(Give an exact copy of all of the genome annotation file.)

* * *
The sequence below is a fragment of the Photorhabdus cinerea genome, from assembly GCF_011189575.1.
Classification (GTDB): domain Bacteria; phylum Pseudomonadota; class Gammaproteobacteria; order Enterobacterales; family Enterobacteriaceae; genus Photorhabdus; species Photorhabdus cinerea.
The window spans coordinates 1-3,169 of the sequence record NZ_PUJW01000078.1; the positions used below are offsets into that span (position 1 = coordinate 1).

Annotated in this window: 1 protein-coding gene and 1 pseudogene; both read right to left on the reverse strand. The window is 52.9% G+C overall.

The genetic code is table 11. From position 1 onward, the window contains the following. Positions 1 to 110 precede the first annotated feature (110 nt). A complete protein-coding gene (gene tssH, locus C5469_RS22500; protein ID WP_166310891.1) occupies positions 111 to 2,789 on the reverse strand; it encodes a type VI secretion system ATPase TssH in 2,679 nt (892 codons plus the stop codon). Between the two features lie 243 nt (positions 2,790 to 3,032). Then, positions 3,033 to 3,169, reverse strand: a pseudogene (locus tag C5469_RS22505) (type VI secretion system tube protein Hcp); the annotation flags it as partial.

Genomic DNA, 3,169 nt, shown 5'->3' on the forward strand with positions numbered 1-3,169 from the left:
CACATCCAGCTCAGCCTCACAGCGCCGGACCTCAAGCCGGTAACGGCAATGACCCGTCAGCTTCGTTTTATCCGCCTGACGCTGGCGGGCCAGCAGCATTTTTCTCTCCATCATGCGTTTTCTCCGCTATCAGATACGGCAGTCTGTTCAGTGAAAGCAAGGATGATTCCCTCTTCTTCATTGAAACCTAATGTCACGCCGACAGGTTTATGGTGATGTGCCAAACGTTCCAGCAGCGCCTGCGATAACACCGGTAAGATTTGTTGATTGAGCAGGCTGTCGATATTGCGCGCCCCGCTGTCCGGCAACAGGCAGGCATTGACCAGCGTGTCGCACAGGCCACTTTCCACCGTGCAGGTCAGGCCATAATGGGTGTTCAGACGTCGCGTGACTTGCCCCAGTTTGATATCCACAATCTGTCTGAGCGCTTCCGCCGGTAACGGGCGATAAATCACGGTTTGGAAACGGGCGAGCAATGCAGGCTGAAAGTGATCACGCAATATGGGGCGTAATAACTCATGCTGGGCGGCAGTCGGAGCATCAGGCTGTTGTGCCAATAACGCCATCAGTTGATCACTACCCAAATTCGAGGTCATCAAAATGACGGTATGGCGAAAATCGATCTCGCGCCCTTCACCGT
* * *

The sequence below is a fragment of the Photorhabdus cinerea genome, from assembly GCF_011189575.1.
Classification (GTDB): domain Bacteria; phylum Pseudomonadota; class Gammaproteobacteria; order Enterobacterales; family Enterobacteriaceae; genus Photorhabdus; species Photorhabdus cinerea.
The window spans coordinates 1-3,169 of the sequence record NZ_PUJW01000078.1; the positions used below are offsets into that span (position 1 = coordinate 1).

Annotated in this window: 1 protein-coding gene and 1 pseudogene; both read right to left on the reverse strand. The window is 52.9% G+C overall.

The genetic code is table 11. From position 1 onward, the window contains the following. Positions 1 to 110 precede the first annotated feature (110 nt). A complete protein-coding gene (gene tssH, locus C5469_RS22500; protein ID WP_166310891.1) occupies positions 111 to 2,789 on the reverse strand; it encodes a type VI secretion system ATPase TssH in 2,679 nt (892 codons plus the stop codon). Between the two features lie 243 nt (positions 2,790 to 3,032). Then, positions 3,033 to 3,169, reverse strand: a pseudogene (locus tag C5469_RS22505) (type VI secretion system tube protein Hcp); the annotation flags it as partial.

Genomic DNA, 3,169 nt, shown 5'->3' on the forward strand with positions numbered 1-3,169 from the left:
CACATCCAGCTCAGCCTCACAGCGCCGGACCTCAAGCCGGTAACGGCAATGACCCGTCAGCTTCGTTTTATCCGCCTGACGCTGGCGGGCCAGCAGCATTTTTCTCTCCATCATGCGTTTTCTCCGCTATCAGATACGGCAGTCTGTTCAGTGAAAGCAAGGATGATTCCCTCTTCTTCATTGAAACCTAATGTCACGCCGACAGGTTTATGGTGATGTGCCAAACGTTCCAGCAGCGCCTGCGATAACACCGGTAAGATTTGTTGATTGAGCAGGCTGTCGATATTGCGCGCCCCGCTGTCCGGCAACAGGCAGGCATTGACCAGCGTGTCGCACAGGCCACTTTCCACCGTGCAGGTCAGGCCATAATGGGTGTTCAGACGTCGCGTGACTTGCCCCAGTTTGATATCCACAATCTGTCTGAGCGCTTCCGCCGGTAACGGGCGATAAATCACGGTTTGGAAACGGGCGAGCAATGCAGGCTGAAAGTGATCACGCAATATGGGGCGTAATAACTCATGCTGGGCGGCAGTCGGAGCATCAGGCTGTTGTGCCAATAACGCCATCAGTTGATCACTACCCAAATTCGAGGTCATCAAAATGACGGTATGGCGAAAATCGATCTCGCGCCCTTCACCGT